"How concerned are you?" is the sample introducing Ministry's fifteenth studio album, Moral Hygiene and its opening track, "Alert Level." It is a loaded statement which could refer to any number of things, but in 2021, all minds will be thinking of quarantines and vaccinations by the time the distorted drums, guitars and Al Jourgensen's trademark voice kick in. The song's chorus harkens back to "Let's Go" off of The Last Sucker, where Uncle Al beckons sardonically, "Let's go insane" as a call to war in Iraq. With "Alert Level," he asks us "Are you ready to die?" which is the frightening reality of a war some of our bodies won't be winning. It is a question we don't want to ask, but one that many of us have had to ask.
In "Good Trouble," Al's evil harmonica makes its return to accompany the riff sandwich made in this rather hopeful song about the future of America: "Get the party started. Get the fascists out." A sample of an audience erupting in applause ends the track, which like the album cover, feels mocking. Al knows there's more work to be done to get to ice cream and utopia, as shown on the Dark Side of the Spoon-esque "Broken System" with its sample proclaiming "Life will never be the same."
For fans of Al's Lard project, "Sabotage Is Sex" brings back Jello Biafra for a bass-heavy track which could have very well have melted into a new album from that band - the album cover for Moral Hygiene also being reminiscent of the 50s art style on The Last Temptation of Reid.
Ministry as of late have been keeping their albums tight, and the ten songs here don't overstay their welcome. Moral Hygiene's latter half still keeps things intriguing, with The Stooge's "Search and Destroy" cover being a shift from the overt political and social commentary found on the other tracks. The mid-tempo tracks "We Shall Resist" and "Death Toll" are rather noisy, beat driven and sample filled, with the latter mentioning COVID-19 directly. The closer "TV Song 6" is an injection of speed and fury which sits in the same frantic scrap pile as previous channel surfing TV tracks.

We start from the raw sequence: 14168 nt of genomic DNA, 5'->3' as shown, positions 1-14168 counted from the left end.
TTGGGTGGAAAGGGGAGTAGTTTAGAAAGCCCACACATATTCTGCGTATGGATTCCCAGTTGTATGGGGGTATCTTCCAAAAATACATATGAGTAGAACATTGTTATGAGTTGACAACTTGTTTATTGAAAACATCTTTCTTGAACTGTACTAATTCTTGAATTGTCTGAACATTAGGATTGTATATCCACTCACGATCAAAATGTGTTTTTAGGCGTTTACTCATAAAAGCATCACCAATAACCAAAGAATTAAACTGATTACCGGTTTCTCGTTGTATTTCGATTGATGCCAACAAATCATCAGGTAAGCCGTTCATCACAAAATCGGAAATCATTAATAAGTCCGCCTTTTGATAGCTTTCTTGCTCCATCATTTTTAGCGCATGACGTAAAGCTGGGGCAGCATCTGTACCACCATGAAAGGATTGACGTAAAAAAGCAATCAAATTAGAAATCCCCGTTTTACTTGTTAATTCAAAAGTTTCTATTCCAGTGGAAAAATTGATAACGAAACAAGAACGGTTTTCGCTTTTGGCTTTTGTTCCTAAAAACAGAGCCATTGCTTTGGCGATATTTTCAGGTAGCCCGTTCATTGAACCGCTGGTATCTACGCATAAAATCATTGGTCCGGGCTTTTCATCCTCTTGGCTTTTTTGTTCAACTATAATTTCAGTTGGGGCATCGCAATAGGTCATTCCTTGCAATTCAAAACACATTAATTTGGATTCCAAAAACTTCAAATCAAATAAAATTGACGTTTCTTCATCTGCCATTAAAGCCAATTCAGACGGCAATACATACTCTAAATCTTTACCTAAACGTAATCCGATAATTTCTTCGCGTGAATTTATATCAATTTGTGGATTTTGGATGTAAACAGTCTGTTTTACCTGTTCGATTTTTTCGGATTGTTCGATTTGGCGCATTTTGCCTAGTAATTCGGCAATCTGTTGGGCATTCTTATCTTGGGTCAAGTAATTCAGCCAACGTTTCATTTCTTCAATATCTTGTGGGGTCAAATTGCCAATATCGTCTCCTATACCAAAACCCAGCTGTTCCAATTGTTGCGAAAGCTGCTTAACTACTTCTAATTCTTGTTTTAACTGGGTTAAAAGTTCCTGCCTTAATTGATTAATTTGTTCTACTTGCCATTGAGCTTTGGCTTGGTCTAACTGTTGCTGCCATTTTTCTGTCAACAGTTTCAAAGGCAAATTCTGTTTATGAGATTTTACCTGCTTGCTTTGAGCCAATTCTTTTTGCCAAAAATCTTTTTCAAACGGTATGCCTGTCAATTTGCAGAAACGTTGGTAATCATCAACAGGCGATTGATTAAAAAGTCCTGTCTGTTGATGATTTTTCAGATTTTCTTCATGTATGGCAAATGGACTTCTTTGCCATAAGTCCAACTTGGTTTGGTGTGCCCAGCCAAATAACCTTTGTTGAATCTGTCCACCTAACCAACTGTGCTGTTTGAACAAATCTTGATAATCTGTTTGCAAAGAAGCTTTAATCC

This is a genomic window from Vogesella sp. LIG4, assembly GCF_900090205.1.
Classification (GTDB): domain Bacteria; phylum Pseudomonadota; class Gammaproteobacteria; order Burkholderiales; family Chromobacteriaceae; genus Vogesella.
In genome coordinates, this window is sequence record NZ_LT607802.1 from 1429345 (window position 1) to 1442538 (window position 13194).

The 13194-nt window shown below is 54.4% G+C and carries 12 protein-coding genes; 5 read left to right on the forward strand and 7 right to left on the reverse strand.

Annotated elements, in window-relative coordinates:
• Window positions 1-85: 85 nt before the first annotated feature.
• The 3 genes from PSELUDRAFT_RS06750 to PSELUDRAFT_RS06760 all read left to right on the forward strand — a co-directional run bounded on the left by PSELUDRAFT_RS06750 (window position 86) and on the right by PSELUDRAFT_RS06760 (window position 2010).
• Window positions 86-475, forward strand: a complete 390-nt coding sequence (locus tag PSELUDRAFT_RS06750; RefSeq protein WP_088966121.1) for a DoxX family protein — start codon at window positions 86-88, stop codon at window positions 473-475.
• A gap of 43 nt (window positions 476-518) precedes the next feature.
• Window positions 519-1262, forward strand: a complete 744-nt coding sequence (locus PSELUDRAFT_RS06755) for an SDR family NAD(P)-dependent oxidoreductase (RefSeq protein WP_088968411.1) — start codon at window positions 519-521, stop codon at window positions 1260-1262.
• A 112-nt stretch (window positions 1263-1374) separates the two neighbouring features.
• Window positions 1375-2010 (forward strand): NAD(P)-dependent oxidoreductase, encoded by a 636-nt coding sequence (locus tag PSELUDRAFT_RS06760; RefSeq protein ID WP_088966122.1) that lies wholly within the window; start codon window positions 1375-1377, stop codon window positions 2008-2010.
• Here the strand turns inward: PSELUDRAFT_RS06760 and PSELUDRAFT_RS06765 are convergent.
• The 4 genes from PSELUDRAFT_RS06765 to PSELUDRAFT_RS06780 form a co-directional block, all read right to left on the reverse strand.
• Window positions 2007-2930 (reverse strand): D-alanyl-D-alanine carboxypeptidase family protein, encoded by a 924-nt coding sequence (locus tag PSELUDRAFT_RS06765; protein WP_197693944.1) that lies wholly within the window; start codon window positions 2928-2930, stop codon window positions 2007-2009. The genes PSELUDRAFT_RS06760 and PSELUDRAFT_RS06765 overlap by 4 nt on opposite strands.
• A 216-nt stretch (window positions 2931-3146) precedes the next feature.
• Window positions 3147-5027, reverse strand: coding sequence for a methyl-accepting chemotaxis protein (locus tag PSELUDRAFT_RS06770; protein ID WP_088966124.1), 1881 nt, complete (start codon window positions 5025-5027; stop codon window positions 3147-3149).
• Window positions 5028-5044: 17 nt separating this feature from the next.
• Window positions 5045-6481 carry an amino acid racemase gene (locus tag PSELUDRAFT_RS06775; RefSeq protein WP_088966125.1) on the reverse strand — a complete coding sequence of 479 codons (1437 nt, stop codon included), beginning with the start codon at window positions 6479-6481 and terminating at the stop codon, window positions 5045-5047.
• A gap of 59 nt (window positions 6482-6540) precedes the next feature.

Post 2000s Ministry is always at their most memorable when they have something to rile up against or commentate on, making such albums as Relapse somewhat forgettable in the chronology of the band. Such albums as the Bush trilogy and Amerikkkant are time capsules of a certain period - mainly a political period in America but thankfully, Al's song writing makes going back to those albums enjoyable, as the case seems to be with Moral Hygiene as well. Ten years from now, when we look back on the pandemic era we are currently living in, we will have an audio record of the fake news, "Disinformation" and the "Death Toll" of the early 2020s set to a sample filled, industrial rock soundtrack.
7 commentsPost Comment
There's good new hardcore and metal releases often but you guys are reviewing Zao and Ministry.
You f*ckwits review like 3 albums a year. f*cking lazy bums.
Al's become less subtle and can't create a banger to save his life anymore. Politics aside, this is just another embarrassment that's nothing like what the review is telling us here
Get someone that will review something good for once.
Its an excellent album, Ministry is slow going back to their roots , and i love it!!!